The distressed debt market seeks to identify any distressed company where the value of the company if it continues to operate exceeds the value of the business and assets if they are sold at the time of the restructuring. It therefore provides an exit for existing creditors who might otherwise have preferred enforcement and sale by buying them out at a price which reflects their expected return on enforcement, leaving the distressed debt trader with the potential to capture the restructuring upside (and with the downside risk). I argue that this means restructuring law need not concern itself with the incentive for enforcement but instead stands ready to provide a deadlock resolution procedure where unanimous consent for a new bargain cannot be achieved. Where the market sees insufficient value in a restructuring, on the other hand, insolvency law must continue to concern itself with reducing the incentive for individual creditors to take action so that a sale of the business and assets as a going concern may be attempted, improving the prospects for maximising the value at which the assets are realised and the amount of capital flowing back into productive use in the economy.
Having argued that we can now consider the role of insolvency law and the role of restructuring law separately, the final part of the paper discusses some of the key concerns, which arise for both branches of the law of corporate distress, in responding to the State’s desire to promote the allocation of resource in the economy to highest and best use. The paper argues that both insolvency law and restructuring law must respond to these issues but that each branch of the law of corporate distress responds in a distinct way. This part of the paper includes some technical discussion but, at its heart, the paper remains a clarion call to bankruptcy scholars everywhere to reassess the roles of insolvency law and restructuring law in modern markets without too much blurring of the lines between the two.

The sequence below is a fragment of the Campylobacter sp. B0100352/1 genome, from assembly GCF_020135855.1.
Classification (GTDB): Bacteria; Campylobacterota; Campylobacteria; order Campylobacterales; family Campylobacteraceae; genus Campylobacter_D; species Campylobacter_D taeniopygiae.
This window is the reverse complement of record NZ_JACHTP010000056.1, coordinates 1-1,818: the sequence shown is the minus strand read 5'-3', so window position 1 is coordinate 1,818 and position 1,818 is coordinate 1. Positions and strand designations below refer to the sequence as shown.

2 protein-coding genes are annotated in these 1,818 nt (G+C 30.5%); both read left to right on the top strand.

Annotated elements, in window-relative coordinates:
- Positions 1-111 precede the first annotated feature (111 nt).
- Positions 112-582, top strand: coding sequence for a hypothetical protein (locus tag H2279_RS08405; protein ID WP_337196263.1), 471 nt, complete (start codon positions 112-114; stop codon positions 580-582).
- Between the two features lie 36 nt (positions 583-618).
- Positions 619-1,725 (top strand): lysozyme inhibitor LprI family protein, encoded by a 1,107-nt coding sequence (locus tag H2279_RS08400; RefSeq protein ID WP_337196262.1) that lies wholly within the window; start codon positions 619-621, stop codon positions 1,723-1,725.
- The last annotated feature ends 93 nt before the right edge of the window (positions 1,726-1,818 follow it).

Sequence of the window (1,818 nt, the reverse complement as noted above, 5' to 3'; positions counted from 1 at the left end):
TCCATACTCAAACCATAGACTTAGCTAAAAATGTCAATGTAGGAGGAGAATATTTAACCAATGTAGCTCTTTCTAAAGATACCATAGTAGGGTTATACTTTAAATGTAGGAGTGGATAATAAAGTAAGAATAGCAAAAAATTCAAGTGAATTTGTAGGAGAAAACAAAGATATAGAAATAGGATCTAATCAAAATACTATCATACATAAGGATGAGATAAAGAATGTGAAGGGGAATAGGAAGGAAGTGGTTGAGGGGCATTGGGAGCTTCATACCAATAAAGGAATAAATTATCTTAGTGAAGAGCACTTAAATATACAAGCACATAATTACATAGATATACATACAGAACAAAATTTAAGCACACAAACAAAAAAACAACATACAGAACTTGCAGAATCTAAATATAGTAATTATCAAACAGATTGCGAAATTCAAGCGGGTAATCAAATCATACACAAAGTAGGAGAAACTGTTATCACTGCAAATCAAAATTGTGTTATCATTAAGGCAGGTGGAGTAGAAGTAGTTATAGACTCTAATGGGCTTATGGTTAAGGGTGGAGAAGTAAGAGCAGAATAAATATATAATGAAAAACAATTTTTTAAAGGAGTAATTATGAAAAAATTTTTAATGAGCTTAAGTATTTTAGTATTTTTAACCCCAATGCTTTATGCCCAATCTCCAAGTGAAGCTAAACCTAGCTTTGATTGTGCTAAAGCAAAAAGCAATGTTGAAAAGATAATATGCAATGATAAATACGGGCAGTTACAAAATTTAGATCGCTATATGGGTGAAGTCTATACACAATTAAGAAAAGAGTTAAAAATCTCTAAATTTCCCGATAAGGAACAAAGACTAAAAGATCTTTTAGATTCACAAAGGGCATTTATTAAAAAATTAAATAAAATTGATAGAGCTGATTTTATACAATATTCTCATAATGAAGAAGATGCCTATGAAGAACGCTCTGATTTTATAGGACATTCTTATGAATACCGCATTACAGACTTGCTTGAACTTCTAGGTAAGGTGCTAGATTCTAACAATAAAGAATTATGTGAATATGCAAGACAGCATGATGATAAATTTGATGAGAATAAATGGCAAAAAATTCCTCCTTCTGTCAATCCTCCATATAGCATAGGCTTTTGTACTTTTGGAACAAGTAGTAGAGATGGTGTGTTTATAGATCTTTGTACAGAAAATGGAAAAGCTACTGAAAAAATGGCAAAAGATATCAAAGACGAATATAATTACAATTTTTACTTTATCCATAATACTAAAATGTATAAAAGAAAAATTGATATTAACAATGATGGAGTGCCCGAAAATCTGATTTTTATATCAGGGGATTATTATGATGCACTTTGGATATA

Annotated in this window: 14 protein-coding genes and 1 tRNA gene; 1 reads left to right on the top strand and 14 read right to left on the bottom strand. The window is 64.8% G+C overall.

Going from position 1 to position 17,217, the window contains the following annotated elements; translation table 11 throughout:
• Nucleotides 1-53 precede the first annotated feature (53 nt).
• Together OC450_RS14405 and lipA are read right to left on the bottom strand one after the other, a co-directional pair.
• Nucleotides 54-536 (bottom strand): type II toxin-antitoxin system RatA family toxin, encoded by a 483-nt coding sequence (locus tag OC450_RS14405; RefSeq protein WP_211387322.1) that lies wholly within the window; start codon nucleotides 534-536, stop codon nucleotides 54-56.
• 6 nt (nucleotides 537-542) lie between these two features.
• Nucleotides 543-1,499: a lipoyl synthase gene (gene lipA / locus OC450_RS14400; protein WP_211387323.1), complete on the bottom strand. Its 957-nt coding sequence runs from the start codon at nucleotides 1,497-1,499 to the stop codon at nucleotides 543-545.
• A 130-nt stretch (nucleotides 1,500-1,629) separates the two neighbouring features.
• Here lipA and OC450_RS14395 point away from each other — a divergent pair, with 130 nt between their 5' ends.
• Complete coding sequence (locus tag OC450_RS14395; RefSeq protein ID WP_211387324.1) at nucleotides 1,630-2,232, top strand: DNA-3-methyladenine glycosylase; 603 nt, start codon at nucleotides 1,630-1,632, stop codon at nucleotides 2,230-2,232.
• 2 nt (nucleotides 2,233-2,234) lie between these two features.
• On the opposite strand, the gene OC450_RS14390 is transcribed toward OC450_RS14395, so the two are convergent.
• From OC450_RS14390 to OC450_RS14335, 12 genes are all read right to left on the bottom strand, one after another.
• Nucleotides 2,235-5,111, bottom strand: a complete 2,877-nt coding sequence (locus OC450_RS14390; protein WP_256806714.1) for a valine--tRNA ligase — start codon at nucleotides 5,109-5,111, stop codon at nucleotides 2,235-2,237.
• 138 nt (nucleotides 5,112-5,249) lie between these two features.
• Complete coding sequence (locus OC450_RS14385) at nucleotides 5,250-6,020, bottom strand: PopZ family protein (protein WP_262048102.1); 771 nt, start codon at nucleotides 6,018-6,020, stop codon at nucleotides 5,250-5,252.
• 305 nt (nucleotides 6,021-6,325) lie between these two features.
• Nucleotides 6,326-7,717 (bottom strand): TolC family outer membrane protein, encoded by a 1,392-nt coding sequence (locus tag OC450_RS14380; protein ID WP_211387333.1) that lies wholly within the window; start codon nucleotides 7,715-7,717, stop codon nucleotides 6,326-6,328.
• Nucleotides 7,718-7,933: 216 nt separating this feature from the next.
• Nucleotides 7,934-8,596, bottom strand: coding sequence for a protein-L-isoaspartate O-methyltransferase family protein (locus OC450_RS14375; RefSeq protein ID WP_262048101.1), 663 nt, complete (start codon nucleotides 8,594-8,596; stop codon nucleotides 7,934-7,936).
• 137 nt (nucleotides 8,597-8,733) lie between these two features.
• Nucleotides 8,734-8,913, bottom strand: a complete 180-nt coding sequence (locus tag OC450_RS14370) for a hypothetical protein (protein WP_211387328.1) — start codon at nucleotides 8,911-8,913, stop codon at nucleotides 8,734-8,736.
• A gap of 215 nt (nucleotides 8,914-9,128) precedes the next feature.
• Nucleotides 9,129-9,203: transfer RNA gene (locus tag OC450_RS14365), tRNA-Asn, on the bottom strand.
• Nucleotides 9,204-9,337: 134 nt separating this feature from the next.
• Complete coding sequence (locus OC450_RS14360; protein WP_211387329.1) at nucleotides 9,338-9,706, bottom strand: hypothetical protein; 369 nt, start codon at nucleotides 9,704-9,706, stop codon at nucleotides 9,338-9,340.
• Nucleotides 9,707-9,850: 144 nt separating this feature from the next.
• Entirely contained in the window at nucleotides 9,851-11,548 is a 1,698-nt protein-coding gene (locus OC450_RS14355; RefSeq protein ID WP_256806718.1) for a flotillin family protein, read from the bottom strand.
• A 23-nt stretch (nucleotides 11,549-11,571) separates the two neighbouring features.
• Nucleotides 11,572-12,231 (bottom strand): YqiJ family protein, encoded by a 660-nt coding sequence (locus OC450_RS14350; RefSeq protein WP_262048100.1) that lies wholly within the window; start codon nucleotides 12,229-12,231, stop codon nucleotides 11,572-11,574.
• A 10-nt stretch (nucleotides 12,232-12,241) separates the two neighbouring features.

T Jackson, ‘Bankruptcy, Non-Bankruptcy Entitlements, and the Creditors’ Bargain’ (1982) The Yale Law Journal 857; TH Jackson, ‘Translating Assets and Liabilities to the Bankruptcy Forum’ (1985) 14 The Journal of Legal Studies 73; T Jackson, The Logic and Limits of Bankruptcy Law (Harvard University Press 1986); TH Jackson and RE Scott, ‘On the Nature of Bankruptcy: An Essay on Bankruptcy Sharing and the Creditors’ Bargain’ (1989) 75 Virginia Law Review 155.
 A central part of Thomas Jackson’s philosophy but not often put up front and central in the account which traditionally focuses on the need to stop the so-called ‘race to the courthouse door’ or (more technically) the common pool problem.
 DA Skeel, Jr., Debt’s Dominion: a History of Bankruptcy Law in America (Princeton University Press 2001).
 Commission to Study the Reform of Chapter 11 2012-2104 Final Report and Recommendations available at http://commission.abi.org/.
The preceding post comes to us from Sarah Paterson, Assistant Professor of Corporate Insolvency Law at The London School of Economics and Political Science. It is based on her recent paper entitled “Rethinking the Role of the Law of Corporate Distress in the Twenty-First Century,” which is available here.